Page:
Pandemic parenting: Dads assess their share of care

Ann Hermes/Staff
Nick Townley plays with his children Malcolm and Maggie (right), as they go on a walk in their neighborhood on April 23, 2020, in Acton, Massachusetts. Mr. Townley shifted to part-time work to help with child care as his wife works full time.

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During lockdown, focus often turns to the parenting burden on women, who already spent more time on child care and housework. But fathers spend about triple the time on child care per week than they did in 1965, and more than double the amount of time on housework, according to a 2016 report by the Pew Research Center. 

How couples negotiate workloads during the pandemic “is going to say a lot about our conceptions of gender right now,” says Daniel Carlson, an associate professor of family and consumer studies at the University of Utah. “I think a lot of people are going to have to come face-to-face with their own and their partner’s ideas about who’s responsible for what.” 

Why We Wrote This

What effect is lockdown having on the role of fathers in the home? Are subtle shifts taking place? We asked dads in the U.S. to tell us about their experiences.

The Monitor asked a few fathers around the United States how the coronavirus has changed their work and family life and what lessons they’re learning about divisions of labor in the home. John Griswold, a father of three from California, says he tries to help his wife make time for herself after caring for their children. 

“She has the harder job. There’s no ifs, ands, or buts about it,” he says. “My clients don’t scream at me when something isn’t right, at least not normally.”

The coronavirus pandemic has placed new stresses on home life – and how household duties are divvied up. But while much of the media emphasis has been on the extra burden being placed on women, men have been stepping up as well.

Before the pandemic, data shows women regularly spent more time on child care, housework, and the “mental load” of household management than men, even though 71.5% of women with children under age 18 participate in the labor force. Several media articles have spotlighted the intense burdens many mothers are carrying at this time. But fathers spend about triple the time on child care per week than they did in 1965, and more than double the amount of time on housework, according to a 2016 report by the Pew Research Center.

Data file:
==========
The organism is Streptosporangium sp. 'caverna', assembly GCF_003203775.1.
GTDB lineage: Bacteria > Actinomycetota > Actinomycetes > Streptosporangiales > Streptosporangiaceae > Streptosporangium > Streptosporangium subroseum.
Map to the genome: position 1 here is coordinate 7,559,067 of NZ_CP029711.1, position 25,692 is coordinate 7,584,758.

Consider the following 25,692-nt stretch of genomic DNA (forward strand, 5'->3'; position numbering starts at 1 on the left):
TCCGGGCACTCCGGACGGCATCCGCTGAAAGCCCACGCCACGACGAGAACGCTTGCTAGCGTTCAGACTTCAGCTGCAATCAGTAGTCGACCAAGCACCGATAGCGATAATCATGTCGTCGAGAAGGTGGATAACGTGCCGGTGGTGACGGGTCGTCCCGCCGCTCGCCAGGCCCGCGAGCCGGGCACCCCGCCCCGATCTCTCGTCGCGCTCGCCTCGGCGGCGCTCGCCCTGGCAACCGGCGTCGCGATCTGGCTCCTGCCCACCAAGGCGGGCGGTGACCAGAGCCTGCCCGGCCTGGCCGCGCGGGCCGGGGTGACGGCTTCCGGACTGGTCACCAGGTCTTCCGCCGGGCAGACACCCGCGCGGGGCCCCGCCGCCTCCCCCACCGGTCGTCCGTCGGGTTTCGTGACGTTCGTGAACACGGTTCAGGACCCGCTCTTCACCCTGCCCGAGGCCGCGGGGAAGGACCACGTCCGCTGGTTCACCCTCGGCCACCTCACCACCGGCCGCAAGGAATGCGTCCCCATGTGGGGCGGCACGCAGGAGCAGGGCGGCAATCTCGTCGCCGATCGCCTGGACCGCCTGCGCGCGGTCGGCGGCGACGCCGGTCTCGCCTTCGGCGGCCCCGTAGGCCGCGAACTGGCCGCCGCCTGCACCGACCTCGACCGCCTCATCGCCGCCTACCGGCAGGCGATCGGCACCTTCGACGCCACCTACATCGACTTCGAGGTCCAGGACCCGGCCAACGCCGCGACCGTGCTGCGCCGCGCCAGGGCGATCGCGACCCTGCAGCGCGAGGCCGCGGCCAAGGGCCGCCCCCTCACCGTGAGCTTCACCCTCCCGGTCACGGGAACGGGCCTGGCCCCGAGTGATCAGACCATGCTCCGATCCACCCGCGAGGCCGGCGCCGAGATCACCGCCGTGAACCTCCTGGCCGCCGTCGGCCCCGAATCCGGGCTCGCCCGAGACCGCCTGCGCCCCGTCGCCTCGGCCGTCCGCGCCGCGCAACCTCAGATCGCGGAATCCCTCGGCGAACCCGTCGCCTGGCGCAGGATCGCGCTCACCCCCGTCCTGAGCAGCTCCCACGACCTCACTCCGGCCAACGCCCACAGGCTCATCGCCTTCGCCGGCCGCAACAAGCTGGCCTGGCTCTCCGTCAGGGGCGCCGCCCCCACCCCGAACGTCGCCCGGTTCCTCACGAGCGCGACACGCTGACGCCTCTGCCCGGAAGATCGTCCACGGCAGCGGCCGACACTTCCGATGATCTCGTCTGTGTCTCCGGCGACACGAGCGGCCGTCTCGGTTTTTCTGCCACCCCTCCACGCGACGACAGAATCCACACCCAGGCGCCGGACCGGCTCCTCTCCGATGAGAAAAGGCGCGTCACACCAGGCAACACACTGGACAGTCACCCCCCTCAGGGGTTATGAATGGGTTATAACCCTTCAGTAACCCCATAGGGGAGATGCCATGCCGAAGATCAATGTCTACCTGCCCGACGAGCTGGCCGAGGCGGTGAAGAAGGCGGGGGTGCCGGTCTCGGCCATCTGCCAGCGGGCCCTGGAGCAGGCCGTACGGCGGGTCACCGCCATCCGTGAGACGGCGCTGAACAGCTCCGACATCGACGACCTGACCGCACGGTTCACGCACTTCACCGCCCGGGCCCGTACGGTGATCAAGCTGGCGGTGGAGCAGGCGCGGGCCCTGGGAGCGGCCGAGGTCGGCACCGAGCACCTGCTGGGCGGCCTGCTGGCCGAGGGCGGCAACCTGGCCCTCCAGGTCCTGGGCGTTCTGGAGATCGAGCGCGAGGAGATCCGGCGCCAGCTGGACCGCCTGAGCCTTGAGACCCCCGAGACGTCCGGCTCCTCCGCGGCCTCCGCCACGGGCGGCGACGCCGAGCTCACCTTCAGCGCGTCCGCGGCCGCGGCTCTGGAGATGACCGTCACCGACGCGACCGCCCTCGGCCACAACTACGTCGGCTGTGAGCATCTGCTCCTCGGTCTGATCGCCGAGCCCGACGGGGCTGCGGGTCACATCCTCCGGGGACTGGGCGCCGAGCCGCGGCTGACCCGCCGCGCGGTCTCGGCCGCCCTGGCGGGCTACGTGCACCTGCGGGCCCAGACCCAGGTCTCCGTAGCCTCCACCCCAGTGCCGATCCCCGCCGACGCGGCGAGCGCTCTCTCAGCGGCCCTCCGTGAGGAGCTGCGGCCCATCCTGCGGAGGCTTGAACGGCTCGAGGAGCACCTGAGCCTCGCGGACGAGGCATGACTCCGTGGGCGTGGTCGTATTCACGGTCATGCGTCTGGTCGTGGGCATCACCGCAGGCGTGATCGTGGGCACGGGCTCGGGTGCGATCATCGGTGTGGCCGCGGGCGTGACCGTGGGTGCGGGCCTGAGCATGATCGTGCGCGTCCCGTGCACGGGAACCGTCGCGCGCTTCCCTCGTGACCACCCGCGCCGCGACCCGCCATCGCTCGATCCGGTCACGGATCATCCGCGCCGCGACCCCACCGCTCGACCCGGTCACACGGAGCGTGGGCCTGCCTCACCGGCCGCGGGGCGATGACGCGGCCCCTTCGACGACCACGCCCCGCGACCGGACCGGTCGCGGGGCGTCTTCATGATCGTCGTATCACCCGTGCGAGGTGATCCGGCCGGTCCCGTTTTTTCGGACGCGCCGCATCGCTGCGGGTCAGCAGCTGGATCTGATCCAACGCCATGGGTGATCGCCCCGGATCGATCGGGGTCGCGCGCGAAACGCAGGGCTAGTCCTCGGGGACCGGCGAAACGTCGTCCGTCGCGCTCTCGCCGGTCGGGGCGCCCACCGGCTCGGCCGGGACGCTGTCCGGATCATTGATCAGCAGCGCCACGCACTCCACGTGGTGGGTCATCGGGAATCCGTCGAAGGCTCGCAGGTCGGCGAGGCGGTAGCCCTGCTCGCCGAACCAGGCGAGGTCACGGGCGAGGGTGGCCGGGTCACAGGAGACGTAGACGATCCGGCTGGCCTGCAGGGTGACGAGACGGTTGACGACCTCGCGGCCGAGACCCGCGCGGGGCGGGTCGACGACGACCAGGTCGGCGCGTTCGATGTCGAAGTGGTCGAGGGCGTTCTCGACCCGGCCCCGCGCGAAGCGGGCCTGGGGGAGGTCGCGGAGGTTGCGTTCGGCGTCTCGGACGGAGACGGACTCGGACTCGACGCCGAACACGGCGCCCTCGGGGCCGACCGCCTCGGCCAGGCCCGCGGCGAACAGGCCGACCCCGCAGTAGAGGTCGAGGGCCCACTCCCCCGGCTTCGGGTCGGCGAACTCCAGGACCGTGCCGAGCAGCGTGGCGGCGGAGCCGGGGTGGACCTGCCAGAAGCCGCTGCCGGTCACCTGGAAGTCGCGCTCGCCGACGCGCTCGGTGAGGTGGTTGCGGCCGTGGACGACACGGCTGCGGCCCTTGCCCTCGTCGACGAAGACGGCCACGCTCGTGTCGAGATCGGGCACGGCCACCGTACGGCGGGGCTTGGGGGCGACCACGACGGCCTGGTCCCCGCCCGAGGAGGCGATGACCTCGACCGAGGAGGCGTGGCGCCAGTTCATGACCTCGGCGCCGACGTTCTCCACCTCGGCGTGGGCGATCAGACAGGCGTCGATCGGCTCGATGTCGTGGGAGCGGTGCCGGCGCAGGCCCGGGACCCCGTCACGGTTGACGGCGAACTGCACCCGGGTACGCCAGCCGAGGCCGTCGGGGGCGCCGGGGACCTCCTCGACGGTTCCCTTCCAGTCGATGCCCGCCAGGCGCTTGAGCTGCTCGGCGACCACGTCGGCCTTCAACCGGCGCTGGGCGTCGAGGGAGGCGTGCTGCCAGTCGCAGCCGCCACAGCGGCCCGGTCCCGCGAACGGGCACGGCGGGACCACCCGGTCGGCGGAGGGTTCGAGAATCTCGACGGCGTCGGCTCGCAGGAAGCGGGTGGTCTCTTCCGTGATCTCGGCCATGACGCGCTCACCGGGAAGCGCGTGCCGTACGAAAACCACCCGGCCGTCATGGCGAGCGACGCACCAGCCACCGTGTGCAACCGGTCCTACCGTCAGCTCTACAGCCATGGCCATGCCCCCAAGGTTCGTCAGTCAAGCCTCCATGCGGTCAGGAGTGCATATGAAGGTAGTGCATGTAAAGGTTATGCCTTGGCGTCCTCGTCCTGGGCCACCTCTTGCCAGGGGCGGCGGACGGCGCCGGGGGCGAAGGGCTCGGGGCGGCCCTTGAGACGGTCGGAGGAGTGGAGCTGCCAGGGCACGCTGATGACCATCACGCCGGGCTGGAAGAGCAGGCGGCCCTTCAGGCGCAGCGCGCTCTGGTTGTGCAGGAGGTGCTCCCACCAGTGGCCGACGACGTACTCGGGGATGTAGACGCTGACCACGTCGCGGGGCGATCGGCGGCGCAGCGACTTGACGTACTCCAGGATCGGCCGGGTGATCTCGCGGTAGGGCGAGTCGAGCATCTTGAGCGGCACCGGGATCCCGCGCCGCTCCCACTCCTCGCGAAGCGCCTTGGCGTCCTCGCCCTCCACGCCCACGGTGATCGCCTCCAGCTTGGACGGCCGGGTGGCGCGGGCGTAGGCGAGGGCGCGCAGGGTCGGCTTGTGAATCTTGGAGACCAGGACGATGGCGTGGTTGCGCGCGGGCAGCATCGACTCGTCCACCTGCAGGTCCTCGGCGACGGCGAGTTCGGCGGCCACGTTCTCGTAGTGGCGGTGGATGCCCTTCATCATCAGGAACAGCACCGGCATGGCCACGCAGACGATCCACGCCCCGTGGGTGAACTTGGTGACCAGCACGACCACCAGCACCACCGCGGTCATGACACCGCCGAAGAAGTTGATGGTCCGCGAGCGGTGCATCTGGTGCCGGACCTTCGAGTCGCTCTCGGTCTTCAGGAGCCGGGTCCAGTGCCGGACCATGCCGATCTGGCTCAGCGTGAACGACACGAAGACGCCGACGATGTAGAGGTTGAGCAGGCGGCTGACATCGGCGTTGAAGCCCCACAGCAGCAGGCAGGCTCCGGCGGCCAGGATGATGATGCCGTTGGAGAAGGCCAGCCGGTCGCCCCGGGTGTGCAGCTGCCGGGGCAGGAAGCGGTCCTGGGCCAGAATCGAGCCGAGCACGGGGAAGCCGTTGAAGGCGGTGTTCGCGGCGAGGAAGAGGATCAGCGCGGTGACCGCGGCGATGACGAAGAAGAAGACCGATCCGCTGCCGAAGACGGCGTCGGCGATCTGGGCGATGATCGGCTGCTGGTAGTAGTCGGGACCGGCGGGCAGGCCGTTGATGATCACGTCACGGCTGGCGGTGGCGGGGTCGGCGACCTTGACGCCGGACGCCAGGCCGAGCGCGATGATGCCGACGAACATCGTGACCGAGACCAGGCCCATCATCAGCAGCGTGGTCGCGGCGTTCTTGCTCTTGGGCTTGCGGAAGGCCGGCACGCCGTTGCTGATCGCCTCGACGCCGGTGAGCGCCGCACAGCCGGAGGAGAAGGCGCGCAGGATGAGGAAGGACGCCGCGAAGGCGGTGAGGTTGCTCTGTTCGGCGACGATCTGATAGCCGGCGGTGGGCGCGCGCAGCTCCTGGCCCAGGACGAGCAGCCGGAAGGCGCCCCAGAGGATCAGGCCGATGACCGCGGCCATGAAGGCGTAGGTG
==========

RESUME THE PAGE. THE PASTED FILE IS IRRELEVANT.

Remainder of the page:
Editor’s note: As a public service, all our coronavirus coverage is free. No paywall.

Why We Wrote This

What effect is lockdown having on the role of fathers in the home? Are subtle shifts taking place? We asked dads in the U.S. to tell us about their experiences.

“The vast majority of men in the U.S. want to share housework and childcare equally with their partners,” wrote Daniel Carlson, an associate professor of family and consumer studies at the University of Utah in Salt Lake City in a recent Twitter post with tips for fathers on how to get more involved at home. “However, structural barriers like a lack of job flexibility and time at home prevent this. But this barrier has been removed for many. You are home now. Don’t let the burden of your new work/family arrangement fall just on your partner!” 

How couples negotiate workloads during the pandemic “is going to say a lot about our conceptions of gender right now,” adds Professor Carlson in a phone interview. “I think a lot of people are going to have to come face-to-face with their own and their partner’s ideas about who’s responsible for what.”

We asked a few fathers around the United States to share how the coronavirus has changed their work and family life and what lessons they’re learning about divisions of labor in the home. Their answers have been edited for length and clarity. 

John Griswold from Encinitas, California, is the father of three children, ages 7 months, 2, and 4. He works full time and his wife is a stay-at-home parent. 

Has being at home more made you think any differently about what your spouse handles at home?

She has the harder job. There’s no ifs, ands, or buts about it. She’s juggling a million things all at once. My clients don’t scream at me when something isn’t right, at least not normally.